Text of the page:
February 2005
I find Everlong to be constantly one
of the easiest zines to read, around
the UK today. They don't go for a
maze of cut and paste, but offer a
more clean cut, desktop finish. Which
although lacks a certain panache, it
can make for a fast and easy to suck
in guide through it's 48 pages. There's
quite an interesting floor show of punk
luminary's to make a mess in this
issue. So swot up on how Californian
punk billionaires
Bad Religion,
function away from the office. Swoon
at how Hull's
Freaks Union (formerly
run of the mill guttersnipes), have
turned into a real band...shock horror!
Or wince at
Blaggers AKA/ ITA/ CIA/
C&A who were never punk to start
with, but are back sniffing for more of
our leftovers. Maybe you wanna simply
croon with delight at the progressive,
melancholy, Ska, thrash, rock outfit
:howards Alias:. If those
fuckers didn't make yer laugh out loud,
you can smirk slyly when no-ones
looking as New York's
Leftover Crack
singer Stza (this issues cover star)
throws down the gauntlet to his former
record label BYO's pretentious Stern
Brothers, over threats and intimidation.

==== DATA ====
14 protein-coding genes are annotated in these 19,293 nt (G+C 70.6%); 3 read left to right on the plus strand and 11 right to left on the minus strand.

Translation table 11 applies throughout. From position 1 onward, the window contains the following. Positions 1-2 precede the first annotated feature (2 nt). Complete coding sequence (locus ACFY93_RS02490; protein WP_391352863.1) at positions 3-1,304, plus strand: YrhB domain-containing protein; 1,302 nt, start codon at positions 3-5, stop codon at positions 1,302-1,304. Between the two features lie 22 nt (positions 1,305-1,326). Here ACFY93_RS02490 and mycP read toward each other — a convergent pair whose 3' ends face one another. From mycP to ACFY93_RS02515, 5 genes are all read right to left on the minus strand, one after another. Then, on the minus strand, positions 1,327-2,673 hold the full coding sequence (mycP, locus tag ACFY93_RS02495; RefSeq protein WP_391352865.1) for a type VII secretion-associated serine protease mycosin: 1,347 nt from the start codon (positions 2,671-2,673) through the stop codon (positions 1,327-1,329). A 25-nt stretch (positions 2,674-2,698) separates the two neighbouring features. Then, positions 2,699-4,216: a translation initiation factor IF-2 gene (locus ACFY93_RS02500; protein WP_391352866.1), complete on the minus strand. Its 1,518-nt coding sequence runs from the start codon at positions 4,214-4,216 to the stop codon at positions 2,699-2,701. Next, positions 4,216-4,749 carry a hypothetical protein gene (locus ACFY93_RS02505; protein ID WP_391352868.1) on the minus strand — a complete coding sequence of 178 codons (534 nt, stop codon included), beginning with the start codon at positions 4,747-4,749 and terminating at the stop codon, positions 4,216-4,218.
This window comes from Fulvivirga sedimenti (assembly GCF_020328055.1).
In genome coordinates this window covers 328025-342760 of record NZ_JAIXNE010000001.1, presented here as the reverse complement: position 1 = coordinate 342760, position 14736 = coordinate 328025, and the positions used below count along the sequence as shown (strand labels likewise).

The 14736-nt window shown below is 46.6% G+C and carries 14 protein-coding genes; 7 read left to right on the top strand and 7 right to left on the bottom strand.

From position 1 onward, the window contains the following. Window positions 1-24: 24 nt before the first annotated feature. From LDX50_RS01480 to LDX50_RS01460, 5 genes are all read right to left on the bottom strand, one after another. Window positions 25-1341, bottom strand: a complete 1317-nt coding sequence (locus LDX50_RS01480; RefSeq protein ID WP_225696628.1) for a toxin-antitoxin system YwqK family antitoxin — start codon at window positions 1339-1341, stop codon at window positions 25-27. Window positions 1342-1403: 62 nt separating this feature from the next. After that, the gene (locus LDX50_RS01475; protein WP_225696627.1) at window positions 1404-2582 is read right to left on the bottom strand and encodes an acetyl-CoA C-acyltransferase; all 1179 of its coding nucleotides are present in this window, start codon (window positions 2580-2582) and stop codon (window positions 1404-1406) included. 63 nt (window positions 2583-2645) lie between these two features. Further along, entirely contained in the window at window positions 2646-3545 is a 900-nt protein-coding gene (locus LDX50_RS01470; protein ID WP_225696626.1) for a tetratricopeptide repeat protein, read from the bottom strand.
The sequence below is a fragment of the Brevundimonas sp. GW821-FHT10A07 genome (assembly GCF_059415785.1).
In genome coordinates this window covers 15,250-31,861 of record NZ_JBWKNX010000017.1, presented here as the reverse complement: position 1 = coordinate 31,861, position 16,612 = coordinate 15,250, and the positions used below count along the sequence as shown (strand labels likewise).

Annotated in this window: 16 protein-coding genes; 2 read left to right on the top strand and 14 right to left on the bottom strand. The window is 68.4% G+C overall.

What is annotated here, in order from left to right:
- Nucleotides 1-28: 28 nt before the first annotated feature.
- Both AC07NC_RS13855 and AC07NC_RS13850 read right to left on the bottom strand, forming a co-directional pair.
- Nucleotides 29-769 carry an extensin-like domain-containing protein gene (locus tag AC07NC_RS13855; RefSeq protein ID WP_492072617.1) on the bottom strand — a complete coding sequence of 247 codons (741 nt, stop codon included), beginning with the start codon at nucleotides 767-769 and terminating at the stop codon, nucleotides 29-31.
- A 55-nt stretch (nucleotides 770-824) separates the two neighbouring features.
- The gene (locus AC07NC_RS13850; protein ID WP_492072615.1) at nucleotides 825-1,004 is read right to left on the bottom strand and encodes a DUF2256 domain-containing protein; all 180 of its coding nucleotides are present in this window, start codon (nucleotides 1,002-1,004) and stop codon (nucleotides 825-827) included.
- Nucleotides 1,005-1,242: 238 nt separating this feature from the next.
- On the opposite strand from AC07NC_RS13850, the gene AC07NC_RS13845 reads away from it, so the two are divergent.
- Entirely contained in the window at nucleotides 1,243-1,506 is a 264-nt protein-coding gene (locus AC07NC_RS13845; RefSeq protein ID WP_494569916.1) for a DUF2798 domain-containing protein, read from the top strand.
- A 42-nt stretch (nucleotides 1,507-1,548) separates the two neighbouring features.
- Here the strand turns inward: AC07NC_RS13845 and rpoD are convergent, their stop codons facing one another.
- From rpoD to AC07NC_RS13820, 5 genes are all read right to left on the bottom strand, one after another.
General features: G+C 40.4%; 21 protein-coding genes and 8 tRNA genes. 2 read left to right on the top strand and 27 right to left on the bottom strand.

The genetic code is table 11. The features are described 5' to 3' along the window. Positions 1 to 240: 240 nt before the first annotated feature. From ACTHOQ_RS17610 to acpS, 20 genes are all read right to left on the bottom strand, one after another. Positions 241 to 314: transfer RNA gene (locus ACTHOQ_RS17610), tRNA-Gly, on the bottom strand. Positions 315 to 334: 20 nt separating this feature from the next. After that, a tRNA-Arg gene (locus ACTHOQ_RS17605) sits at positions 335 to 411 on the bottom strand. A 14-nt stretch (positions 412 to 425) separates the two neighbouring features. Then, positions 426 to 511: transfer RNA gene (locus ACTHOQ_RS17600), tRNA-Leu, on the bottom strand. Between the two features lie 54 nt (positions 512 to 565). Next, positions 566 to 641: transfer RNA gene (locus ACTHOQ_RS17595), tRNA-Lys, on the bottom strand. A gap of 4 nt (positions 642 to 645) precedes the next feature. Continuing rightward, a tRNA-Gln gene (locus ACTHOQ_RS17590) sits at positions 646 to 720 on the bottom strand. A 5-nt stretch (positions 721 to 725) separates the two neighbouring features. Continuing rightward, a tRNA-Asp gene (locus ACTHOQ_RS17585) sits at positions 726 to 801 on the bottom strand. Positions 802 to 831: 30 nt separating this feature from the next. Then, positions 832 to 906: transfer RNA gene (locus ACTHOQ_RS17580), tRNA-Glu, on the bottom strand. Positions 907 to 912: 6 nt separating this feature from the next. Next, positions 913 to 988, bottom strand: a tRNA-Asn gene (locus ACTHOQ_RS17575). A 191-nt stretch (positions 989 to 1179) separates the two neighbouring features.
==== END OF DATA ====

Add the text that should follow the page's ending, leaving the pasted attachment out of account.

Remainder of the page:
Those East/West coast punk rivalry's
are something else ain't they? My
moneys on the Crack head!!! All this
subterfuge and big business is thirsty
work, but is eclipsed by the massive
Headwound (Leeds 'right on'
Fanzine) interview, which turned out to
be the highlight of this issue.
Opinionated gob shite's from Yorkshire
or just a stubborn mind-set?, the jury's
still out? Catty editors Rachel and her
Geordie crony Chip pan give us their
dogmatic views on everything zine
wise, gig wise, punk wise and unwise
from their Leeds PC ghetto. Finally,
Burning Britain book author
reveals his highly anticipated
next Anarcho tome is gonna be called
'The Day The Country Died'. So a
pretty eclectic bunch eh. All this comes
along side a multitude of gig, zine and
record reviews. The only major
bummer I found in this their best issue
to date, was these West Country
periodical sons, seem to review
nothing but Ska punk, which here at
Punk Rocker is a crime against
humanity!!! If I hear one more 'brass
section' comment it'll be too soon! But
apart from that war crime, this local
zine has a definite worldwide appeal so
check it out.
£1.00 & a5 SAE
from Shane.Baldwin@uwe.uk
Mojo March 2005
Not another Mojo Punk Special you
may well ask. Yeah it is, but this was
really worth getting. If you wanna
capture the spirit of the 76-1980 punk
boom in Technicolor, you won't go far
wrong with this. Contains some rather